by Ilene Spiewak
Why would Ellsworth Kelly (1923 – 2015) chose to live in the middle of nowhere in Spencertown, NY? It’s a quiet hamlet in the Hudson Valley not far from the Massachusetts border where I live. We’ve driven through Spencertown (not hip) countless times on our way to Hudson (hip) or to New York City (very hip). I wondered if we would ever see him in town.
Kelly was born in Newburgh NY and raised in Oradell NJ, where he attended public school. As a lonely, shy youngster in NJ, he developed a fascination with the color of birds and watching them. Kelly’s parents did not support his love of the arts, but one of his teachers encouraged him to pursue his passion.
Ellsworth Kelly enlisted in the service and belonged to a special military camouflage unit. Many other artists were recruited to this group. After World War II, Kelly used the G.I. Bill to study art in Boston and Paris, where he lived for 6 years. While in Paris, he met John Cage, Merce Cunningham, Jean Arp, Constantin Brancusi, and Alexander Calder. They became friends and mentors.
Kelly returned to America in 1954 and lived in Manhattan where he sometimes shared studio space with the painter Agnes Martin. But he did not fit into the art scene and found the artworld in New York “very tough”. His paintings were considered radically different from other artists’ at the Whitney Museum exhibit “Young America 1957”. Kelly’s interest in birds and camouflage informed the construction and deconstruction of the visible throughout his lifetime but his work he was told, was “too French”.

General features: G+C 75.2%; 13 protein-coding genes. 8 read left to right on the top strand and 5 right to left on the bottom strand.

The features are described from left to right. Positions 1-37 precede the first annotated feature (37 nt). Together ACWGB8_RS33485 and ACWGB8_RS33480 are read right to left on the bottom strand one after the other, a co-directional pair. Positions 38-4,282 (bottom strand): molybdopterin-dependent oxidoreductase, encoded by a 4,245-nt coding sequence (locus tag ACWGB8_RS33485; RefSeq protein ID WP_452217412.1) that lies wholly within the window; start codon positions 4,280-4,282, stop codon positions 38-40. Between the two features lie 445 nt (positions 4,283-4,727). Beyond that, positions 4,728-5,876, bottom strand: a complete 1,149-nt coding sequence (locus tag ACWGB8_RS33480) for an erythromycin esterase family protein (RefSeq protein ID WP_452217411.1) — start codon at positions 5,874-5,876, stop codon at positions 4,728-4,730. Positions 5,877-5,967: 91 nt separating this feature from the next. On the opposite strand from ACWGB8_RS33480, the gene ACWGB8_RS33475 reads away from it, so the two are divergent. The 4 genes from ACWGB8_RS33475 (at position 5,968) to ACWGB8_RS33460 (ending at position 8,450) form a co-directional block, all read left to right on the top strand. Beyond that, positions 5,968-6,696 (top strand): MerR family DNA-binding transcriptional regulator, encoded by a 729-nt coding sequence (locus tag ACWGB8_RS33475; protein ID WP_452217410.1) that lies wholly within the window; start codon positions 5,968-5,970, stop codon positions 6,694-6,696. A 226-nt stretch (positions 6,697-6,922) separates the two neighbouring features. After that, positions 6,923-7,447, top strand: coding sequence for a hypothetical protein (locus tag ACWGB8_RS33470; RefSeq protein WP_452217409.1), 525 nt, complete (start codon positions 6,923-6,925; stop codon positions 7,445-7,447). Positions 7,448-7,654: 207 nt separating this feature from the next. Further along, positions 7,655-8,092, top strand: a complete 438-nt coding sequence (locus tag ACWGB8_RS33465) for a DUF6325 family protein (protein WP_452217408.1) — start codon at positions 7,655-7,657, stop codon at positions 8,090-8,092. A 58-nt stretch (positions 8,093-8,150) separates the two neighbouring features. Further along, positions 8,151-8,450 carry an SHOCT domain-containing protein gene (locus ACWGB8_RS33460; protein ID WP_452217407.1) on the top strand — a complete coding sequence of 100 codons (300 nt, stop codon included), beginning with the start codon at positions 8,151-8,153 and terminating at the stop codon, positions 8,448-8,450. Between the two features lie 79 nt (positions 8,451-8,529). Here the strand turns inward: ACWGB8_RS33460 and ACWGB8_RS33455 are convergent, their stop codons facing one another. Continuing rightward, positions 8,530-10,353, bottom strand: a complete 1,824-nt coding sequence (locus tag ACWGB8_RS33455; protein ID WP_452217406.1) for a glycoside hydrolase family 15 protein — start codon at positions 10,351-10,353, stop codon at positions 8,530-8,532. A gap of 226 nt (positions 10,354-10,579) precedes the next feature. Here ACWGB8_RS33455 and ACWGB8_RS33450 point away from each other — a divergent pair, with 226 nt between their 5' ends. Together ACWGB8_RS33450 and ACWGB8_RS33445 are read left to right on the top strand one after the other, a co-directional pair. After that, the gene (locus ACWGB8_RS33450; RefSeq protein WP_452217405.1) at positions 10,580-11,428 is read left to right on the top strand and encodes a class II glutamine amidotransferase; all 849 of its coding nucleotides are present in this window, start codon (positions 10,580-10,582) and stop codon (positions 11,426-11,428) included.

In 1970 Kelly left the city for rural Spencertown. His first studio was a spacious old theater not far from home in pastoral Chatham, NY, where he produced a series of fourteen paintings called The Chatham Series.
In 1984 Kelly’s husband, photographer Jack Sheer, joined him in Spencertown where they lived a quiet and civilized country life. In 2004, they moved into a wood-clad colonial style home built in 1915. Their home and studios have views of the bucolic landscape. They are refined, understated spaces that are pared down to the essentials where Kelly could pursue his investigation of nature. Kelly was annoyed that he had to travel the three hours – it’s really a bit less than that – to Manhattan to meet collectors and curators. But now, there’s constant traffic to Spencertown from around the world.
Two years ago on Ellsworth Kelly’s 90th birthday, the Berkshire Taconic Community Foundation got a $300,000 permanent endowment for the arts and humanities for six public school districts in Columbia County, NY. Yes! This is in addition to $1.45 million the Kelly Foundation had given over the past 10 years to public school students in this region defined by farmland.
Kelly wrote that he wanted to “ free shapes from its ground, and then to work the shape so that it has a definite relationship to the space around it” (1984).
There is an understated joy in rural living. An ungrudging quality of life and work that shapes one’s relationship to the space around them. Maybe that’s why Ellsworth Kelly chose to live in Spencertown. Maybe that’s why I live in West Stockbridge.
Thank you for being so modestly hip, Ellsworth Kelly.